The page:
Caryn Hartglass: Now, did you talk to any companies in putting together this book to find out the ingredients?
Reuben Proctor: I tried to contact a couple but they were very reticent about giving information so basically what I relied on was information in the public domain, which I can rely on. I did write to a couple of major companies and basically you virtually get no replies. I also resorted to using reference works, encyclopedias, Internet, just all the information in the public domain, which can be verified.
Caryn Hartglass: Right. I imagine all of that can be very, very challenging because most companies either are not set up to answer those kind of questions of they don’t care.
Reuben Proctor: I think probably it’s more they don’t care or that might be changing. I mean consumer pressure is starting to gain a new domination in the 21st century. Throughout, companies that are realizing that they can’t really afford to set things out. But these major companies have such resources that … I mean, without naming any names the more connectional concerns are quite easily able to mobilize hundreds of lawyers to go and sue someone. So public relations soon will be a problem. I think it’s a combination of just not wanting to give the information, not wanting to let people to know how things are made, particularly, intellectual properties perhaps. And yeah, as I said probably some of them don’t even care.
Caryn Hartglass: Right. Well, obviously one thing that’s going to make them care is when the consumers are demanding it, demanding to know. And that’s part of our job.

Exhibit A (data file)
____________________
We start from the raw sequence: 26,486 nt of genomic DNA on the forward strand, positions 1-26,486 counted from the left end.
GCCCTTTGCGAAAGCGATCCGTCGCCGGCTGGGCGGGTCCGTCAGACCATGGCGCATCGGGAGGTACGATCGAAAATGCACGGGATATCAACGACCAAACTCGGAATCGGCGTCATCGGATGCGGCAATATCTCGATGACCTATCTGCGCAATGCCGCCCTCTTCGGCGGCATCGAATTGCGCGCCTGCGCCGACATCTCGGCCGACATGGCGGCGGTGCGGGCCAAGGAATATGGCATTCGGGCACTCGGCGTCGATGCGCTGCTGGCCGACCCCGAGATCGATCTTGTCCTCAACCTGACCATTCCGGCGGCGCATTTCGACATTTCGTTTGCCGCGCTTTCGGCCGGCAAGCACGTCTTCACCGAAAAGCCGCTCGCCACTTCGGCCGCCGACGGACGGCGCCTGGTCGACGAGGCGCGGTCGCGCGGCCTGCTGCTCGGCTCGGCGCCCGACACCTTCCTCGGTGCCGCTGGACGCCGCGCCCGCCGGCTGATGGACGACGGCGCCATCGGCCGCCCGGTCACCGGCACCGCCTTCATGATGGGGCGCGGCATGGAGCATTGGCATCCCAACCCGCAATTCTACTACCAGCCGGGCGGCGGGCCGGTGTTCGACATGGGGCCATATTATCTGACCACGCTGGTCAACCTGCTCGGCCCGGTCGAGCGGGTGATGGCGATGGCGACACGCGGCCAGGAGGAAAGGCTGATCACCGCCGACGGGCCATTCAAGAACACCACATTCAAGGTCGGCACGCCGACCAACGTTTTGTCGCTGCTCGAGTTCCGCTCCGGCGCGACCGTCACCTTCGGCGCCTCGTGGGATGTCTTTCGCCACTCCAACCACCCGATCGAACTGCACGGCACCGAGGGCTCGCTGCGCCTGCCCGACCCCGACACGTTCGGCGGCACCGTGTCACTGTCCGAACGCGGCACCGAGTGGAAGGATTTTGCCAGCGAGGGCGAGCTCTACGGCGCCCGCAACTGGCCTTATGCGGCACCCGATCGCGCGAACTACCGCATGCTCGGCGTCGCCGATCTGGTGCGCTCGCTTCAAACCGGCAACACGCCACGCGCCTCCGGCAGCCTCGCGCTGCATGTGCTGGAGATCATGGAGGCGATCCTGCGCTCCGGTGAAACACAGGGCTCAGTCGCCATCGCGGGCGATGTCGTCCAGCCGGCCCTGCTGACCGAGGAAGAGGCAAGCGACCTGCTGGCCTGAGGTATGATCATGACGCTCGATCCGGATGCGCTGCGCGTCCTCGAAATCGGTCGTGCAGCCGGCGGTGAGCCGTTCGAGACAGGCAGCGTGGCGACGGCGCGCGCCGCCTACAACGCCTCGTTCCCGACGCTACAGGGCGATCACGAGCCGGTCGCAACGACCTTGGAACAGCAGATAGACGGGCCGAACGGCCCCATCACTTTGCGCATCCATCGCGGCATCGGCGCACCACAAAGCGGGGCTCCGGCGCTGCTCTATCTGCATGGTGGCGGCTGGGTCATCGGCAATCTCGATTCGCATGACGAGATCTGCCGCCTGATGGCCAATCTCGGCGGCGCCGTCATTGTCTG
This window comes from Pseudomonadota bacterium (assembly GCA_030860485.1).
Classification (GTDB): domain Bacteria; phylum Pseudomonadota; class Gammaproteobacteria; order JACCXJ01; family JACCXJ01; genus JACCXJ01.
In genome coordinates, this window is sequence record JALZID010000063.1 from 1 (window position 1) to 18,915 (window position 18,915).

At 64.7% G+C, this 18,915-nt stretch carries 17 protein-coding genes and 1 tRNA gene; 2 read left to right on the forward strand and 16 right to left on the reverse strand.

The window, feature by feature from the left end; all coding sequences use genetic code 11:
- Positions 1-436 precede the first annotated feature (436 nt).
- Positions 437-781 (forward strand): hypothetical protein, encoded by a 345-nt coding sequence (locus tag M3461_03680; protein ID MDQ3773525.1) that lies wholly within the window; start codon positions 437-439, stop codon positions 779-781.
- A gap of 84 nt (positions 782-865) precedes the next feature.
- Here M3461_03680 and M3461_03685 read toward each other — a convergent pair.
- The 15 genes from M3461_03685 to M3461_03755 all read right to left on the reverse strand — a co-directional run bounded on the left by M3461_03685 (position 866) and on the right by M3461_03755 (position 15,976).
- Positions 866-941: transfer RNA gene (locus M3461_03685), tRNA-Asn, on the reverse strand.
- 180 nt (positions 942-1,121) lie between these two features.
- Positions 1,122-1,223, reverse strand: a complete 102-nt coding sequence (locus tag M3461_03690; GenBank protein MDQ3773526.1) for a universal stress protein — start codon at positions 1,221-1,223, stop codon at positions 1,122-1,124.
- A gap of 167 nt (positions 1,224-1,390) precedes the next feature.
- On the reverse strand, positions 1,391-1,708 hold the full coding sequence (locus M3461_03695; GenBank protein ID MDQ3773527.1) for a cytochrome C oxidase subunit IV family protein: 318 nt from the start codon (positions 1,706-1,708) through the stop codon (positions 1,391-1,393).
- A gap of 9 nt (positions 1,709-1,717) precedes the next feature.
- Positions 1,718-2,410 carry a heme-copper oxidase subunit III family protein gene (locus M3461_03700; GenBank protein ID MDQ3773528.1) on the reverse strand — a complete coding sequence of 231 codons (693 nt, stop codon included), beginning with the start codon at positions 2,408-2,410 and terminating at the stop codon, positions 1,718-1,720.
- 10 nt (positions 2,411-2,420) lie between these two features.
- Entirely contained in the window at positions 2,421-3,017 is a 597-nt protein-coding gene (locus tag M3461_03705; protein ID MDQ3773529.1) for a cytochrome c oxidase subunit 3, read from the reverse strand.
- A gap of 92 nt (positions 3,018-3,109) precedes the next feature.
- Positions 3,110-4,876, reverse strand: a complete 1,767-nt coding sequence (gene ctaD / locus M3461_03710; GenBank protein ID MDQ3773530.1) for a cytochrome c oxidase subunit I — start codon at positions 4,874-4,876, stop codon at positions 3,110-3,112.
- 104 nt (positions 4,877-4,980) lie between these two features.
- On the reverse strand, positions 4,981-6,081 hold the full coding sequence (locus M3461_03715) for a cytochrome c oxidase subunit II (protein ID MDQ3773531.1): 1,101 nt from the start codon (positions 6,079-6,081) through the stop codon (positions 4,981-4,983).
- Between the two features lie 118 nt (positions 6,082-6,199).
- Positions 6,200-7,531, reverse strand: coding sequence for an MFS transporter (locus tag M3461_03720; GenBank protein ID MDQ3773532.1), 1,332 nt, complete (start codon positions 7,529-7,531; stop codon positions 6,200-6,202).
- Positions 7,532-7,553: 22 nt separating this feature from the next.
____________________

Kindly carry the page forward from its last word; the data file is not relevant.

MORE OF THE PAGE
Reuben Proctor: Exactly. And I think … just take convenience, as an example. It’s growing, it’s really burgeoning. I’m not quite sure what’s it like in the States but certainly in Europe, you can notice the difference. When you go shopping, you see more and more products labeled as “vegan”, “vegetarian.” Producers are realizing there is an increasing demand out there.
Caryn Hartglass: Yeah, that’s really, really encouraging. I think you’re doing a little better in Europe than we are here in the United States, with a number of different kinds of food-related regulations like genetically-modified foods and animal testing.
Reuben Proctor: Oh, yes, yes, definitely. Just taking animal testing as an example, it’s now completely banned for cosmetics in the European Union since March. It’s still allowed in some chemicals, which may not be used exclusively for cosmetics but also for say, cleaning agents. But yes, animal testing for cosmetics is completely banned in the EU. GMO in foods have to be labeled and consumers just don’t want it so basically by default, there are no GM foods in Europe. People just don’t buy it.
Caryn Hartglass: Now, the animal testing, this went into effect recently?